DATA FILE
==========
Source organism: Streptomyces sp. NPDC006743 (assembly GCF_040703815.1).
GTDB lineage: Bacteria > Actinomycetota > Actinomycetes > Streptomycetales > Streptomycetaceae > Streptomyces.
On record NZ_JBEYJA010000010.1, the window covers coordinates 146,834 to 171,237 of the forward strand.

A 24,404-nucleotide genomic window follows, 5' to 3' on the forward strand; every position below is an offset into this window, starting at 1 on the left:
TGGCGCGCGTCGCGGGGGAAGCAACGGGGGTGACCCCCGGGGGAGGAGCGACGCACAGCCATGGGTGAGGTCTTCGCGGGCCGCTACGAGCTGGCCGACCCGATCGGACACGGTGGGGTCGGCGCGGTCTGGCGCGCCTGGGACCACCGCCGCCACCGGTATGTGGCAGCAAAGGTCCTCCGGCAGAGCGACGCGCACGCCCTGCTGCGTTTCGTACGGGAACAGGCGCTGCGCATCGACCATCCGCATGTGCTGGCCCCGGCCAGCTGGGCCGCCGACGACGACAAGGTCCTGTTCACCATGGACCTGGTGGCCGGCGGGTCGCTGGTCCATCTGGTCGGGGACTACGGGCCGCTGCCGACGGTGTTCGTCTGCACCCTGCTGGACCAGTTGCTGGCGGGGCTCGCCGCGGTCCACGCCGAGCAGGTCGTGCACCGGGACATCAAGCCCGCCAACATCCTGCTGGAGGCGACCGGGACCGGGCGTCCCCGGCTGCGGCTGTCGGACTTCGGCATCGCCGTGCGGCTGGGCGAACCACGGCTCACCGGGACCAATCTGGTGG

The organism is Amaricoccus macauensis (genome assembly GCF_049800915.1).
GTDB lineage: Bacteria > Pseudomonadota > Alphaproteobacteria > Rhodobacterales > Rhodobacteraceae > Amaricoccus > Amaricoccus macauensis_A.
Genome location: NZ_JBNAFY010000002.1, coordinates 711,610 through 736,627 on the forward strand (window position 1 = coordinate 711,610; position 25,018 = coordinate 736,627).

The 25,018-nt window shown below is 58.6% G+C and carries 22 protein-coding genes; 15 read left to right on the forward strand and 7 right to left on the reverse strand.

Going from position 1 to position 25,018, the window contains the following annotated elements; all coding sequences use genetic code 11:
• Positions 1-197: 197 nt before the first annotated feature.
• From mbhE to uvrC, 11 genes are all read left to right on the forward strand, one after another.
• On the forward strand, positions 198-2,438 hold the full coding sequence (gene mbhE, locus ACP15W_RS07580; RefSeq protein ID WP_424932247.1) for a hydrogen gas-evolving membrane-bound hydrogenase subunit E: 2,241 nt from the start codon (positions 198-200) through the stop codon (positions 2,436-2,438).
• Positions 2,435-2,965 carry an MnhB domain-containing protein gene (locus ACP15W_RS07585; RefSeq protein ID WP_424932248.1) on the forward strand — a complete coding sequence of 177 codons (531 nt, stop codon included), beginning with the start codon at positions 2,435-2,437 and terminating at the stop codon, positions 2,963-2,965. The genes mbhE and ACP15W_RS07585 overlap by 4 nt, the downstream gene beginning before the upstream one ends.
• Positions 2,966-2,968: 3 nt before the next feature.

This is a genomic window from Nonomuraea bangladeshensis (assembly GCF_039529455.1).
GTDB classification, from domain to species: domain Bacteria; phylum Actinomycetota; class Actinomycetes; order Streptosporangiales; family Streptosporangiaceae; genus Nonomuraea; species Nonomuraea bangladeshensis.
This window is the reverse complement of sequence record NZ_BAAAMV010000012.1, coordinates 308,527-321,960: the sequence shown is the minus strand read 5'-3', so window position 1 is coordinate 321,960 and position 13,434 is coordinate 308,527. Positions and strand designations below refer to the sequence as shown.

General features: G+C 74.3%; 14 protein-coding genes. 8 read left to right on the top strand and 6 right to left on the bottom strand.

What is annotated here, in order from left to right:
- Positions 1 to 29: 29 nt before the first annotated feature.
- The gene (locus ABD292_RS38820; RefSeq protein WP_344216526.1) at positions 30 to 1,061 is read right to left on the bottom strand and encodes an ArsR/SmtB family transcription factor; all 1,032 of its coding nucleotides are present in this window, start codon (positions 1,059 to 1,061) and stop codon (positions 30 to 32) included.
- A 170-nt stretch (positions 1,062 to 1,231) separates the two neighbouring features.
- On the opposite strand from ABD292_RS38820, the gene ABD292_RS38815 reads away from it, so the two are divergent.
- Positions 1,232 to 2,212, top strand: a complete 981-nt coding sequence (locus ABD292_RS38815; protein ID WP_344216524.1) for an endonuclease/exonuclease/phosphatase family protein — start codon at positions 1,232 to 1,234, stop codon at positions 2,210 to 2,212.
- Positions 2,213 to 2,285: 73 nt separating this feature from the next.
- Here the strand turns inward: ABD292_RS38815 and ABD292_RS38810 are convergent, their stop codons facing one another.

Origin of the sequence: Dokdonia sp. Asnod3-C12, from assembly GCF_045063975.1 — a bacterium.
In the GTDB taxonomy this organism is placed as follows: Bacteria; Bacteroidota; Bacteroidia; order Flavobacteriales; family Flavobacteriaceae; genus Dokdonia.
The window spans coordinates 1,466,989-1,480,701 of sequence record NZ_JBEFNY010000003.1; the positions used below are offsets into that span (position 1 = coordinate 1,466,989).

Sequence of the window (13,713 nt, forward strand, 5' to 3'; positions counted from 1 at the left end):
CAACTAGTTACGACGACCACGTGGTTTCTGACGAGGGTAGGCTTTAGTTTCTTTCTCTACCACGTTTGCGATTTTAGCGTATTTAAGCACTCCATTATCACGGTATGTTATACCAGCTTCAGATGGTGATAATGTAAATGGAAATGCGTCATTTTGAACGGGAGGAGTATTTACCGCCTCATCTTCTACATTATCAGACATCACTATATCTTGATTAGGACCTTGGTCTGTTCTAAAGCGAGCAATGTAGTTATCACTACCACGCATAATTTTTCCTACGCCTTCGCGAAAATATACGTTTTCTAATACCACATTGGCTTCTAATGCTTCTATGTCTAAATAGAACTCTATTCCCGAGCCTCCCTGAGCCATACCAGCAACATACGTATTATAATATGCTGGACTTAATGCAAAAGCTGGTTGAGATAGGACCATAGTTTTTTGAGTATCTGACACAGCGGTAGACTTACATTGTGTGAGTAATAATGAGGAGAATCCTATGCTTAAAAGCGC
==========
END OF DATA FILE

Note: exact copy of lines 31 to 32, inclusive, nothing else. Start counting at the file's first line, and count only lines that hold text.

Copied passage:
Sequence of the window (13,713 nt, forward strand, 5' to 3'; positions counted from 1 at the left end):
CAACTAGTTACGACGACCACGTGGTTTCTGACGAGGGTAGGCTTTAGTTTCTTTCTCTACCACGTTTGCGATTTTAGCGTATTTAAGCACTCCATTATCACGGTATGTTATACCAGCTTCAGATGGTGATAATGTAAATGGAAATGCGTCATTTTGAACGGGAGGAGTATTTACCGCCTCATCTTCTACATTATCAGACATCACTATATCTTGATTAGGACCTTGGTCTGTTCTAAAGCGAGCAATGTAGTTATCACTACCACGCATAATTTTTCCTACGCCTTCGCGAAAATATACGTTTTCTAATACCACATTGGCTTCTAATGCTTCTATGTCTAAATAGAACTCTATTCCCGAGCCTCCCTGAGCCATACCAGCAACATACGTATTATAATATGCTGGACTTAATGCAAAAGCTGGTTGAGATAGGACCATAGTTTTTTGAGTATCTGACACAGCGGTAGACTTACATTGTGTGAGTAATAATGAGGAGAATCCTATGCTTAAAAGCGC